Like a Family
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Like a Family : The Making of a Southern Cotton Mill World

By (author) Jacquelyn Dowd Hall , By (author) Etc. , By (author) James Leloudis , By (author) Robert Korstad , By (author) Mary Murphy , By (author) Lu Ann Jones , By (author) Christopher B. Daly , Foreword by Michael Frish

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Since its original publication in 1987, "Like a Family" has become a classic in the study of American labor history. Basing their research on a series of extraordinary interviews, letters, and articles from the trade press, the authors uncover the voices and experiences of workers in the Southern cotton mill industry during the 1920s and 1930s. Now with a new afterword, this edition stands as an invaluable contribution to American social history. "The genius of "Like a Family" lies in its effortless integration of the history of the family--particularly women--into the history of the cotton-mill world.--Ira Berlin, "New York Times Book Review" ""Like a Family" is history, folklore, and storytelling all rolled into one. It is a living, revelatory chronicle of life rarely observed by the academe. A powerhouse.--Studs Terkel "Here is labor history in intensely human terms. Neither great impersonal forces nor deadening statistics are allowed to get in the way of people. If students of the New South want both the dimensions and the feel of life and labor in the textile industry, this book will be immensely satisfying.--"Choice"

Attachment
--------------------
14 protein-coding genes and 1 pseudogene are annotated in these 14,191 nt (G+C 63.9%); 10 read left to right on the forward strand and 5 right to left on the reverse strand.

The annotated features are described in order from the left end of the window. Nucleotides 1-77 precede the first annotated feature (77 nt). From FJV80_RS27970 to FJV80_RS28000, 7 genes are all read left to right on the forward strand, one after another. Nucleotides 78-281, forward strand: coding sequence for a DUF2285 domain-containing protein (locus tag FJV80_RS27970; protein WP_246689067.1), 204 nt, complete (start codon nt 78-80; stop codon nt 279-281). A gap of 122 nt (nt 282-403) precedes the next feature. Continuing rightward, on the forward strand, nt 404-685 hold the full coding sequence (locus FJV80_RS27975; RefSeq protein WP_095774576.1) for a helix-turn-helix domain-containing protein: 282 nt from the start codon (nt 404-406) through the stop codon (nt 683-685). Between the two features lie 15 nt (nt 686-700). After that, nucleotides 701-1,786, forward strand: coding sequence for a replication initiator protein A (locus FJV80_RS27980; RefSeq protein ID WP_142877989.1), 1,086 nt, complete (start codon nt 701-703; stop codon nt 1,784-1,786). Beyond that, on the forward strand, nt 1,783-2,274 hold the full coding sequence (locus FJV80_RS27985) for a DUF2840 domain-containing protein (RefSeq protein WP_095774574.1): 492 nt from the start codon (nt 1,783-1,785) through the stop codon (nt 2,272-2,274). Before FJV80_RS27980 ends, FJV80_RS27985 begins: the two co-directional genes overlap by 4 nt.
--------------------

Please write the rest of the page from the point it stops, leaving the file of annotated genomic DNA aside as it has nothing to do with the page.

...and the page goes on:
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  • Paperback | 502 pages
  • 148.6 x 214.1 x 18.5mm | 358.34g
  • 14 Aug 2000
  • The University of North Carolina Press
  • Chapel Hill
  • English
  • New edition
  • New edition
  • 45 illustrations, 1 table, 4 maps, notes, bibliography, index
  • 0807848794
  • 9780807848791

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This eloquent reconstruction of the cotton mill world allows us to understand and to pay homage to those who fought and lost.Ira Berlin, "New York Times Book Review"

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A classic study of labor history in the textile industry of the South during the 1920s and 30s. The authors drew from extensive interviews, letters, and newspaper articles to reconstruct the lives and struggles of factory workers and their families. This edition includes a new prologue and epilogue.

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